Bible Story: The Magi

Christmas-PresentPROP:  A wrapped Christmas gift

Does anyone remember what gifts were given at the very first Christmas? There were three
gifts presented to the baby Jesus—gold, frankincense, and myrrh—and the gifts came from the
men we call the three kings, or the Magi.

Have any of you ever wondered who the Magi were or where they came from? The book of
Matthew describes them as traveling from the East. According to tradition, they arrived two
years after the birth of Christ. Mary and Joseph were still in Bethlehem, but they were probably
living in a house or inn by the time the Magi arrived.

The birth of Christ had been prophesied for centuries, but their prophecies were only spoken
to and for the Jews. The Magi were not Jewish. They came from Persia. They were scientists,
mathematicians, and astronomers. So how did they come to know about the birth of Jesus?
They knew because of the prophet Daniel.

Yes, this is the same Daniel who was thrown into a den of lions. Daniel was a Jew, and as a boy,
he was taken prisoner by King Nebuchadnezzar. Daniel was raised and trained to be a Magi
who served as an advisor to the king in addition to all his scientific studies. When Daniel grew
up, he became one of the Magi. He served as advisor to the kings of both Babylon and Persia.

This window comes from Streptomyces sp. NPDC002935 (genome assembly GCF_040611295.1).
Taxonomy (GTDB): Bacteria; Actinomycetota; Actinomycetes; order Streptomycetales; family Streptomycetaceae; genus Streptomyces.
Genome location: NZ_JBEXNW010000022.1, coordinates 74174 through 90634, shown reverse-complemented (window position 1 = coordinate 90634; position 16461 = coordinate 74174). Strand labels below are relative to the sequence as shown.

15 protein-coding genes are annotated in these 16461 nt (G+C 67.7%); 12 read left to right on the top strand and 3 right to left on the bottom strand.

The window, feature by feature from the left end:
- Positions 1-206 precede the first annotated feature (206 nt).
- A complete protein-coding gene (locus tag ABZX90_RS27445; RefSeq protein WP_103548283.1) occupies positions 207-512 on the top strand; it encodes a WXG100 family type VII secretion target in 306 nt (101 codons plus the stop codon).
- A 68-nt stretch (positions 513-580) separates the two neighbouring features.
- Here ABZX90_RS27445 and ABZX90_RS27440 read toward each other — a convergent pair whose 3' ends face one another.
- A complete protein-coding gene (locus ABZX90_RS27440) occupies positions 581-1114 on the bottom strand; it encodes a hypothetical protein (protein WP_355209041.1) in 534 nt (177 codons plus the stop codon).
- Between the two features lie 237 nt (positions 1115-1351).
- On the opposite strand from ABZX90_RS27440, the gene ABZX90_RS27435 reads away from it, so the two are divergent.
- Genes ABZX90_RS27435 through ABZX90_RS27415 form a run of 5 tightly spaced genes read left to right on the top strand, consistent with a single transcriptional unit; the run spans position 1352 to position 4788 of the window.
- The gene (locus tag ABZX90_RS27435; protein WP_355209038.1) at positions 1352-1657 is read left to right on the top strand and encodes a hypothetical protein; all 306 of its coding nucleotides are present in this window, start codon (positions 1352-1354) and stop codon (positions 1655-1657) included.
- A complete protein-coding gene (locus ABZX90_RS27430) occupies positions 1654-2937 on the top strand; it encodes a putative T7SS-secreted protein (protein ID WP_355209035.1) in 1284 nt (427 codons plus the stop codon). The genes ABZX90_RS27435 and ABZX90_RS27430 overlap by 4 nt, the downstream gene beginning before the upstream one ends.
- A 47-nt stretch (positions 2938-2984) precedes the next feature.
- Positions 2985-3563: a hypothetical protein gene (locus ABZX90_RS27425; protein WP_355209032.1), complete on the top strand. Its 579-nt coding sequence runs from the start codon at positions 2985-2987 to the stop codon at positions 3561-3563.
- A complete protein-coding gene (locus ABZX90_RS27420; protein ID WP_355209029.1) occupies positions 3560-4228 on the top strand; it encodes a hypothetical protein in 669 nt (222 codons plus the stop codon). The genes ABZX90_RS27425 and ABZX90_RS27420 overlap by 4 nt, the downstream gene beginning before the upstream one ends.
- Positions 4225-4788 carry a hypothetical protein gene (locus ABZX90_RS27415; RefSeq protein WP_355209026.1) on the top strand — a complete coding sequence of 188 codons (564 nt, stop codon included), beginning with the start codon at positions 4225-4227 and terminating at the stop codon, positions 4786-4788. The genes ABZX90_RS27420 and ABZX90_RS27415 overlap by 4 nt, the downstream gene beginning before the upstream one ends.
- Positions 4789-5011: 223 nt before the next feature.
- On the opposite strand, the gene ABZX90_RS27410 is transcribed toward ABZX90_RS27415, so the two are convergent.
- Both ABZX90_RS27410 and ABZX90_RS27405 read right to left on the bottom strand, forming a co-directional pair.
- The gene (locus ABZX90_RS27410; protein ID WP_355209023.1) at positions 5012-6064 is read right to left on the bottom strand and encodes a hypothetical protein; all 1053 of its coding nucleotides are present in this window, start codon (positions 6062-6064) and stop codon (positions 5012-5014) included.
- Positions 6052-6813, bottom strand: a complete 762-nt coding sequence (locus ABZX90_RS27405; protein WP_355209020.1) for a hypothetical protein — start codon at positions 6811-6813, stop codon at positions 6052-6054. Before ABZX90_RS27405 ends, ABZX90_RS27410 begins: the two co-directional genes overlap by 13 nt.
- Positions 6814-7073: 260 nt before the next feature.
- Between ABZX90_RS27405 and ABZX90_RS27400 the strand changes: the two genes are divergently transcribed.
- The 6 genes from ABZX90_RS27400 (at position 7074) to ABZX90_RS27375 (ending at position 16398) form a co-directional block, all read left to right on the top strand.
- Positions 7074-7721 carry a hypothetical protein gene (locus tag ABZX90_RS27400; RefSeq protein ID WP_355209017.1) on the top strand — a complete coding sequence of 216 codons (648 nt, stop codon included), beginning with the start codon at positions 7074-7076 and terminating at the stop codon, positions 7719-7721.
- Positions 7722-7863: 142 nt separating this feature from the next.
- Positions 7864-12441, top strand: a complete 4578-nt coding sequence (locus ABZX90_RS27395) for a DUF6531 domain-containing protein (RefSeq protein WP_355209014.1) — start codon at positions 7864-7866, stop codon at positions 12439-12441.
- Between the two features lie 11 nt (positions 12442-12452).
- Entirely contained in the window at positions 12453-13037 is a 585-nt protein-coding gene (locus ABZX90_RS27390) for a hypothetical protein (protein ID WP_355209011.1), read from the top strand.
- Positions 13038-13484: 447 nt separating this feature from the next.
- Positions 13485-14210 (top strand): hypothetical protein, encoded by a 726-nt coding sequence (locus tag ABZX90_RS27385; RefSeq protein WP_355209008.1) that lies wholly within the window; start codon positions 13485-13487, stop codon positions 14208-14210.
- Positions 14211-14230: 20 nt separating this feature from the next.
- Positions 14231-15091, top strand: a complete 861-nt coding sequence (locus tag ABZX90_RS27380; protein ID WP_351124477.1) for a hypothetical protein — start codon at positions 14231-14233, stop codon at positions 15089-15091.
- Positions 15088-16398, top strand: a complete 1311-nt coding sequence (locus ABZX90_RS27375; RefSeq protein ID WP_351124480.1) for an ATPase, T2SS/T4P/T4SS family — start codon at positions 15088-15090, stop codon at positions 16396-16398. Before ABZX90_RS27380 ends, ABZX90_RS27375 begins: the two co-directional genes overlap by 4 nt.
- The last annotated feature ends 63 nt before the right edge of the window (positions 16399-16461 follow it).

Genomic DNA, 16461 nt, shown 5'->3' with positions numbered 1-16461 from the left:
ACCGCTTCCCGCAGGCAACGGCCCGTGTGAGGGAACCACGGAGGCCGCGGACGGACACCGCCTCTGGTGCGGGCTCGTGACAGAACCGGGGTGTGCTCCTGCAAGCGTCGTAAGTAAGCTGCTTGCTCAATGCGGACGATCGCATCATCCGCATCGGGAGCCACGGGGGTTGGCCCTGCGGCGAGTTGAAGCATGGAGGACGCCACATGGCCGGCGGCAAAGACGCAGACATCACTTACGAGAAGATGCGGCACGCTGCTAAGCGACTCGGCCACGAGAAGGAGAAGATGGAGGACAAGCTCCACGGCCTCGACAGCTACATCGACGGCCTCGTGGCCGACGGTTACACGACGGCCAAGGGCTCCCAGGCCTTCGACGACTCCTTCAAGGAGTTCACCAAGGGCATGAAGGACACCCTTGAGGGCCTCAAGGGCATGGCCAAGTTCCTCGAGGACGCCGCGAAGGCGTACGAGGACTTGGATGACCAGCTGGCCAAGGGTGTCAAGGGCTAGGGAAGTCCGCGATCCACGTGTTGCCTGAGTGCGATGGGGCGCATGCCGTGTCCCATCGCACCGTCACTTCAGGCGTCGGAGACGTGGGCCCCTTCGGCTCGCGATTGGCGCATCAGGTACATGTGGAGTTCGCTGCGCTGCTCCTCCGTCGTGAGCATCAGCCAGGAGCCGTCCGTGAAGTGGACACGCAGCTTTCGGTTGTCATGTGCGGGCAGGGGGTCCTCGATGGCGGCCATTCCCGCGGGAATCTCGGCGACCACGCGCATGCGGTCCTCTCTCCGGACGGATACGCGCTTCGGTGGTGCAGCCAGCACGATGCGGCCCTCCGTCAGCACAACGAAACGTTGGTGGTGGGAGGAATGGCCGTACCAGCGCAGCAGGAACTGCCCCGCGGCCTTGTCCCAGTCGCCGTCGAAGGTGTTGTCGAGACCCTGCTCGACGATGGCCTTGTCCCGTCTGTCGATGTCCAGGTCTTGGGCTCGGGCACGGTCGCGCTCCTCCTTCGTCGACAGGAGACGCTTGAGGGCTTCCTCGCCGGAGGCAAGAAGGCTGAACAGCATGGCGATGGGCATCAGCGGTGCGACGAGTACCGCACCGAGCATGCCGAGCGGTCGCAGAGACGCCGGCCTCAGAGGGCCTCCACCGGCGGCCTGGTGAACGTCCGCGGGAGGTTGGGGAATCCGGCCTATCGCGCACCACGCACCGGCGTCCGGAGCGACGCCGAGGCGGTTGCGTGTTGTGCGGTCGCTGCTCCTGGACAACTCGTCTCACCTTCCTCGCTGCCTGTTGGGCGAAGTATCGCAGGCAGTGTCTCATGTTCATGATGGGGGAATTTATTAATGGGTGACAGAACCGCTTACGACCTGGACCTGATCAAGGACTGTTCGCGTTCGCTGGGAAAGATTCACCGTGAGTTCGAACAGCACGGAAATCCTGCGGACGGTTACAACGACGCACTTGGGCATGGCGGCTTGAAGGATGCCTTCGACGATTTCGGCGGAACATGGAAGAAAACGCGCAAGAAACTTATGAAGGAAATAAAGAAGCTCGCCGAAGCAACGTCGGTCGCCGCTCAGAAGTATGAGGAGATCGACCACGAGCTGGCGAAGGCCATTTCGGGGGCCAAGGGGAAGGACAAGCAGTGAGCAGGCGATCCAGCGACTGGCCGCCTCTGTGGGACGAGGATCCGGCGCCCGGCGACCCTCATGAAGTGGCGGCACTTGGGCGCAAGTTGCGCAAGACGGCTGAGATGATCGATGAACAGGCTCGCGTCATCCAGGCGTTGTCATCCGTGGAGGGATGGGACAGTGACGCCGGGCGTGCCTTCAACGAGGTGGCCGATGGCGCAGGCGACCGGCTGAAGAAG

He was one of the most powerful men in the world, and he was the leader of the Magi.

It was Daniel who introduced the Magi to the writings of Moses and the prophets. It was Daniel
who taught them about God and God’s promise to redeem the world through the Messiah.
Daniel shared with them the prophecies about the Messiah. When the star appeared over
Bethlehem, the Magi saw and recognized it as the sign that the Messiah had been born.
The Magi came to worship God and also to confirm for themselves the truth of what their
forefather Daniel had taught them. They were ready and waiting, and when the Messiah was
born, they were ready.

How sad that the people who were originally given the prophecies—the Jews—were not ready.
In fact, the king of the Jews, Herod, attempted to kill the baby Jesus when he learned about
the Magi and their quest to find the Messiah!